Former Vice President Al Gore called for a carbon tax to be part of the "fiscal cliff" negotiations in the lame-duck session of Congress.
Gore, a longtime supporter of the tax, said the extra revenue could be used to lower tax rates.
Carbon tax proposals have gained increased attention in recent weeks as a way to battle climate change and, depending on how it's structured, help curb the deficit. The idea remains a political longshot, but the buzz heightened this week when anti-tax advocate Grover Norquist, the president of Americans for Tax Reform, told National Journal a carbon tax would not violate his pledge if it were offset with other rate reductions.
Norquist made a firm stand against a carbon tax on Tuesday, saying it would lead to unacceptable tax increases in the long run, regardless of how it's structured.
“The creation of any new tax such as a VAT or energy tax — even if originally passed with offsetting tax reductions elsewhere — would inevitably lead to higher taxes as two taxes would be at the disposal of politicians to increase taxes,” he said in a statement.
Gore’s idea of a carbon tax is aimed at climate change rather than reducing the debt. Gore proposed that the carbon tax could be paired with reductions in income tax.
"The most direct policy solution to the climate crisis is a carbon tax, offset by reductions in taxes on wages," Gore said. "By including the carbon tax in the solution to the fiscal cliff we can [get] away from the climate cliff."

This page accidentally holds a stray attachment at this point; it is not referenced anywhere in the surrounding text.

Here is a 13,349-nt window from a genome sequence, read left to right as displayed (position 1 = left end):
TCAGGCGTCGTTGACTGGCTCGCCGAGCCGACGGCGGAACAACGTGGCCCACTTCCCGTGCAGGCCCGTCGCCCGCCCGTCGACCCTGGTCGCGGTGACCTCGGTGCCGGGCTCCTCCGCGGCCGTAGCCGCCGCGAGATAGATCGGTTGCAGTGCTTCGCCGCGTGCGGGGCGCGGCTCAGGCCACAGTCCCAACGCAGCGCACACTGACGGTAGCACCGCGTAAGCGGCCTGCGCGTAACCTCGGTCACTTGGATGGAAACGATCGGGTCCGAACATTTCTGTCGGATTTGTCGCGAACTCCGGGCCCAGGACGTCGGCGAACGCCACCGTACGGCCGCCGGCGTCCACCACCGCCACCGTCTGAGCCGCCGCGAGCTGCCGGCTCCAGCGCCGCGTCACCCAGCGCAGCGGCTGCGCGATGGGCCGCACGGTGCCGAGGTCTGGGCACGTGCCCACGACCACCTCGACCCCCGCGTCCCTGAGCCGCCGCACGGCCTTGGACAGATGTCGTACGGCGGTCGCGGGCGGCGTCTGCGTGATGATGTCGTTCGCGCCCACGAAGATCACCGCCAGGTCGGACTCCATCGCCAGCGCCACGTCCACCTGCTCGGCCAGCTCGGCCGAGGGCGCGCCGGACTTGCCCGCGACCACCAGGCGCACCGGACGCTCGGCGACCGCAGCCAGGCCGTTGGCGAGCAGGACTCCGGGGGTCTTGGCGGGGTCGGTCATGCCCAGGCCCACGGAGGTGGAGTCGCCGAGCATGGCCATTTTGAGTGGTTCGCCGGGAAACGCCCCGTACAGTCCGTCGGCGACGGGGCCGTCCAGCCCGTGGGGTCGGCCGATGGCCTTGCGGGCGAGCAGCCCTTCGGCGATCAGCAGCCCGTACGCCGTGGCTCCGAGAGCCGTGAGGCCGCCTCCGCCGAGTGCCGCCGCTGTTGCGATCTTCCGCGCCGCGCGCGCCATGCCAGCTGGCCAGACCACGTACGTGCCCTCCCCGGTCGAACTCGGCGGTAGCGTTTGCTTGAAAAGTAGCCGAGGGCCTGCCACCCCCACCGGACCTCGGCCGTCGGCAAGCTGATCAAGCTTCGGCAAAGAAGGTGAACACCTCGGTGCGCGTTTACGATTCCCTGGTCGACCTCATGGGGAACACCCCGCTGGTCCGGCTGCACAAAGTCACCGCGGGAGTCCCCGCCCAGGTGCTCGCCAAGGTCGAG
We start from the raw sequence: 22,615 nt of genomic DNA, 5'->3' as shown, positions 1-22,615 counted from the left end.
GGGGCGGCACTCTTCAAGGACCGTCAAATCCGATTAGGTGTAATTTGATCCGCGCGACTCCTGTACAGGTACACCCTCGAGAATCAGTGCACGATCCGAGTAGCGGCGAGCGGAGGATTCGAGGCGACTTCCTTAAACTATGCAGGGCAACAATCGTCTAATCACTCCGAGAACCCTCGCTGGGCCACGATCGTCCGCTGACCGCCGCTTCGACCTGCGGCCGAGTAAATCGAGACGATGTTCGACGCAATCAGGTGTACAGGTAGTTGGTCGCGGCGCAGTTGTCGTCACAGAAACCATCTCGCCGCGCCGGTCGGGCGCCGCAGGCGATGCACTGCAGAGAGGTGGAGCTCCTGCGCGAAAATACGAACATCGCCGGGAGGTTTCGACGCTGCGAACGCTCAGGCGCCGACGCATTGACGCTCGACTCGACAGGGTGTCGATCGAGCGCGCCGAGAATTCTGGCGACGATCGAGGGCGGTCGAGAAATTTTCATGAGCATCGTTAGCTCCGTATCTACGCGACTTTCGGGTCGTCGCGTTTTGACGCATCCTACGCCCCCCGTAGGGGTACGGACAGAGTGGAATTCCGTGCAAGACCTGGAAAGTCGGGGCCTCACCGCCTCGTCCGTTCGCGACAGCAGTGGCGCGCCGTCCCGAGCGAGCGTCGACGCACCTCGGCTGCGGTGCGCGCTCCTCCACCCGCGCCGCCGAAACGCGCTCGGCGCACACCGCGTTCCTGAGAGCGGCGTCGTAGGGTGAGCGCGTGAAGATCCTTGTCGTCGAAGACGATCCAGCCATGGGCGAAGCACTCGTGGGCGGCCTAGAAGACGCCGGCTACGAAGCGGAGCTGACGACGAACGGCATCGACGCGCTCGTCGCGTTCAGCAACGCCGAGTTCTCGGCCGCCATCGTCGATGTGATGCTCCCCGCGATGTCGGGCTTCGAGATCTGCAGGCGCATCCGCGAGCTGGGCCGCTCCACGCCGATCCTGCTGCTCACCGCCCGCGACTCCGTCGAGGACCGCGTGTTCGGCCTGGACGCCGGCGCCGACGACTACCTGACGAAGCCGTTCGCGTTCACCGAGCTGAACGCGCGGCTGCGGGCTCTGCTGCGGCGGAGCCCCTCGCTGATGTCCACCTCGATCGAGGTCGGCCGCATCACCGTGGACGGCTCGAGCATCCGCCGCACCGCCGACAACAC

Gore said President Obama’s reelection gave the president a mandate to enact his agenda. Obama won the Electoral College 332 to 206 over Mitt Romney, and Obama referenced climate change in his victory speech last week.
"I think all who look at these circumstances should agree that President Obama does have a mandate, should he choose to use it, to act boldly to solve the climate crisis, to begin solving it," Gore said.
Gore also said it would be “insane” to open the Keystone XL oil pipeline and called tar sands the dirtiest source of liquid fuel.
He said his focus is on the broad “climate crisis.”
“It's not that complicated ultimately. We have to put a price on carbon,” he said.
— This story was updated at 3:12 p.m.